It's 'a fight' in Iraq


BAQUBAH, Iraq -- The top U.S. general on the ground in Iraq warned yesterday that a spike in violence was likely in coming months as Iraq's new government begins its full term in office.

Lt. Gen. Peter Chiarelli, commander of U.S.-led troops in Iraq, said that despite political progress and the growing competence of Iraqi security forces, troops in Iraq are still fighting a bloody insurgency.

"There's nothing about this that I would [call] peacekeeping," he said. "We're in a fight."

This month, at least 70 U.S. troops have been killed in that fight, the highest toll in five months. A soldier died yesterday when his vehicle struck a roadside bomb southwest of Baghdad.

"What we're seeing now, the upsurge in violence, is all about destabilizing the government," Chiarelli said in an interview. "It's a strategy to push up violence to take away the focus from what the prime minister is doing."

Parliament on April 22 endorsed a deal to designate Shiite politician Nouri al-Maliki the prime minister. Al-Maliki has 30 days from the time he was named prime minister to put together a Cabinet, which will be Iraq's first permanent government since the 2003 U.S.-led invasion.

In the past, violence has spiked around key political events such as elections.

"I'll expect the violence to be high in the first months of the new government," Chiarelli said.

Chiarelli spent yesterday in Baqubah, addressing Iraqi and American troops in the provincial capital of Diyala about 35 miles northeast of the capital. In recent weeks, rebels have mounted a series of bold, large-scale attacks to gain control of this ethnically and religiously mixed city.

Despite the need for American backup, Chiarelli said, Iraqi soldiers and police officers fought side by side.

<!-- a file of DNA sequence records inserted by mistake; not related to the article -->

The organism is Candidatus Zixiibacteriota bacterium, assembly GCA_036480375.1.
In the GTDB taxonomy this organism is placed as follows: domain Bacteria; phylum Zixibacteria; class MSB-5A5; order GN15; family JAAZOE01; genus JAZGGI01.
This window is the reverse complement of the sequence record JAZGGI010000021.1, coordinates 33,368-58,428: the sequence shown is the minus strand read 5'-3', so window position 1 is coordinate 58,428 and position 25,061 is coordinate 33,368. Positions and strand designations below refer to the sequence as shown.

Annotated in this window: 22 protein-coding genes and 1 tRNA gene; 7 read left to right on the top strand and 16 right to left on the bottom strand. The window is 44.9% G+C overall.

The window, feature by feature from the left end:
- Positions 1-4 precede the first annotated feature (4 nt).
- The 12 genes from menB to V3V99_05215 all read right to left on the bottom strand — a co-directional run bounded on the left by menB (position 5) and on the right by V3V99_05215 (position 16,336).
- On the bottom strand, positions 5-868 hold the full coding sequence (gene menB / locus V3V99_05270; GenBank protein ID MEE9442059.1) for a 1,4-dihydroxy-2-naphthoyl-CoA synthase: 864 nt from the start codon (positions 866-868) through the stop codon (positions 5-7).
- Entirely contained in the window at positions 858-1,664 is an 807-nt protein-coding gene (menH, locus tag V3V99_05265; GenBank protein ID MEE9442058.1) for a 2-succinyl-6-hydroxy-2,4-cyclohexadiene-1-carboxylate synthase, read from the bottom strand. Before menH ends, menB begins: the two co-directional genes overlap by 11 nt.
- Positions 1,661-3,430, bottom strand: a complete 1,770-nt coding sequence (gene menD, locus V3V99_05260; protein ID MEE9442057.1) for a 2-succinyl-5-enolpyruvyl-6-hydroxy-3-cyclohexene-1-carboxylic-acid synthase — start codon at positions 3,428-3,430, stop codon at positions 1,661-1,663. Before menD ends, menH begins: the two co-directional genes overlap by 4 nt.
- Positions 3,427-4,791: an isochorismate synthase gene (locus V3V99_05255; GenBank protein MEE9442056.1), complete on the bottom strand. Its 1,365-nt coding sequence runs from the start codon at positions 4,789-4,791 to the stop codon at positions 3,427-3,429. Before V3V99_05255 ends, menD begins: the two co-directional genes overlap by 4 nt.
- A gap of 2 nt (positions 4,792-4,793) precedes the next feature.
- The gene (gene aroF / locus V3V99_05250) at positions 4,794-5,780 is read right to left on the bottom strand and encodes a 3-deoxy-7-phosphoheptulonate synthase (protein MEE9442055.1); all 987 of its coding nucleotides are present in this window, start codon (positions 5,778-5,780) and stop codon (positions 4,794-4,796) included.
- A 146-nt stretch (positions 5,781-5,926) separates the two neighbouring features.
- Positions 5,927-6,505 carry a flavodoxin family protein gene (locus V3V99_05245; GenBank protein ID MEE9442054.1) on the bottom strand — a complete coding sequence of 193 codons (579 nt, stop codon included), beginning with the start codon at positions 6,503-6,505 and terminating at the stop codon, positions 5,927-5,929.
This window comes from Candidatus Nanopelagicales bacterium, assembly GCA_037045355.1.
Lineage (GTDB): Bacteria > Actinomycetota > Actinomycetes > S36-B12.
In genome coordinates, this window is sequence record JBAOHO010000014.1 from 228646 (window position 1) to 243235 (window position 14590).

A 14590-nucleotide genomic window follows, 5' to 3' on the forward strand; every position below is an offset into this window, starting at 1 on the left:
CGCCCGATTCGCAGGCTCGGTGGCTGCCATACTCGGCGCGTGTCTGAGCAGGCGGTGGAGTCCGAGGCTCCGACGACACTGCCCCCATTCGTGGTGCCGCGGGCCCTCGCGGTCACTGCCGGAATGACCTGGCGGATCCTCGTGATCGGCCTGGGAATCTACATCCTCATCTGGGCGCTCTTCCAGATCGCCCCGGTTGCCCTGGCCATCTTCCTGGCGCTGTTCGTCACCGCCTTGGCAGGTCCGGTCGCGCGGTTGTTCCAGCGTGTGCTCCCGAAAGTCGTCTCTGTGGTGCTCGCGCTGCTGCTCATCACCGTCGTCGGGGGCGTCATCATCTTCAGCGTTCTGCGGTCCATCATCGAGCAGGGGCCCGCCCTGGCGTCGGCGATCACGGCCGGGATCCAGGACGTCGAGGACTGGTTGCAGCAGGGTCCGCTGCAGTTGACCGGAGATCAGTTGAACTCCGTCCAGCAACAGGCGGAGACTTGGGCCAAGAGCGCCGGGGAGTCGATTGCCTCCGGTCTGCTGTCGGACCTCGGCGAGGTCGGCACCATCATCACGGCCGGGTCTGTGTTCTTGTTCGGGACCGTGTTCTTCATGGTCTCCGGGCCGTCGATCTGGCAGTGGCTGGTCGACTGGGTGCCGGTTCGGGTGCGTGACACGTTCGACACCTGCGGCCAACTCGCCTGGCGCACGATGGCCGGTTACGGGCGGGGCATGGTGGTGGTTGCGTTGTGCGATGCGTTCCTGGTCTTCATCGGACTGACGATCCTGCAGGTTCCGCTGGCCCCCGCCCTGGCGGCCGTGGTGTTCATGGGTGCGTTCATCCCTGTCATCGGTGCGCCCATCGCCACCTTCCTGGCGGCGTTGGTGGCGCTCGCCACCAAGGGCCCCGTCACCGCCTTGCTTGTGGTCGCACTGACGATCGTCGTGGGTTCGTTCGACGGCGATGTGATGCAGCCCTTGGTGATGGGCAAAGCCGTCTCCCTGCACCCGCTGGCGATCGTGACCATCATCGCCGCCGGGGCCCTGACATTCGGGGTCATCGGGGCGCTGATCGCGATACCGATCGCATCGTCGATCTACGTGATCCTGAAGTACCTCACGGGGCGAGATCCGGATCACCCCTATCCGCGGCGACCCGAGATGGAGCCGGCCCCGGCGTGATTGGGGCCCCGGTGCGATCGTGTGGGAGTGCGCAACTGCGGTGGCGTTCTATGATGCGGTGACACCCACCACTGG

Traveling from his Baghdad headquarters to Baqubah in a phalanx of Blackhawk and Apache helicopters, Chiarelli was accompanied by several Iraqi generals.

"By this heroic action, you have written a new chapter in the book of major exploits of the new Iraqi army," Abadi told soldiers from the 2nd Brigade, 5th Division of the Iraqi army. "You were able to conquer fear and uncertainty, and demonstrate how the will to win makes a difference in combat leading to victory and defeat of the terrorists."

Yesterday, authorities in Baghdad recovered five bodies from various areas and two roadside bombs injured five police officers, according to authorities.

Six bodies were found in Dora, on the southern edge of the capital. All were handcuffed and blindfolded, showing signs of torture. Near Tall Afar in northwest Iraq, officials reported that an adult and two children had been killed when a mortar round hit their house.

Louise Roug writes for the Los Angeles Times.

Killed in Iraq

As of yesterday, at least 2,399 U.S. service members had died since military operations began in March 2003.


Marine Cpl. Salem Bachar, 20, Chula Vista, Calif.; killed because of enemy action April 13 in Anbar province; assigned to Headquarters Battalion, 1st Marine Division, I Marine Expeditionary Force, Camp Pendleton, Calif.

Marine Lance Cpl. Stephen J. Perez, 22, San Antonio; killed because of enemy action April 13 in Anbar province; assigned to 1st Battalion, 1st Marine Regiment, 1st Marine Division, I Marine Expeditionary Force, Camp Pendleton, Calif.

Army Capt. Ian P. Weikel, 31, Colorado; died April 18 in Balad when his vehicle was struck by a roadside explosive in Baghdad; assigned to the 10th Cavalry Regiment, 1st Brigade Combat Team, 4th Infantry Division, Fort Hood, Texas.

[ Associated Press]

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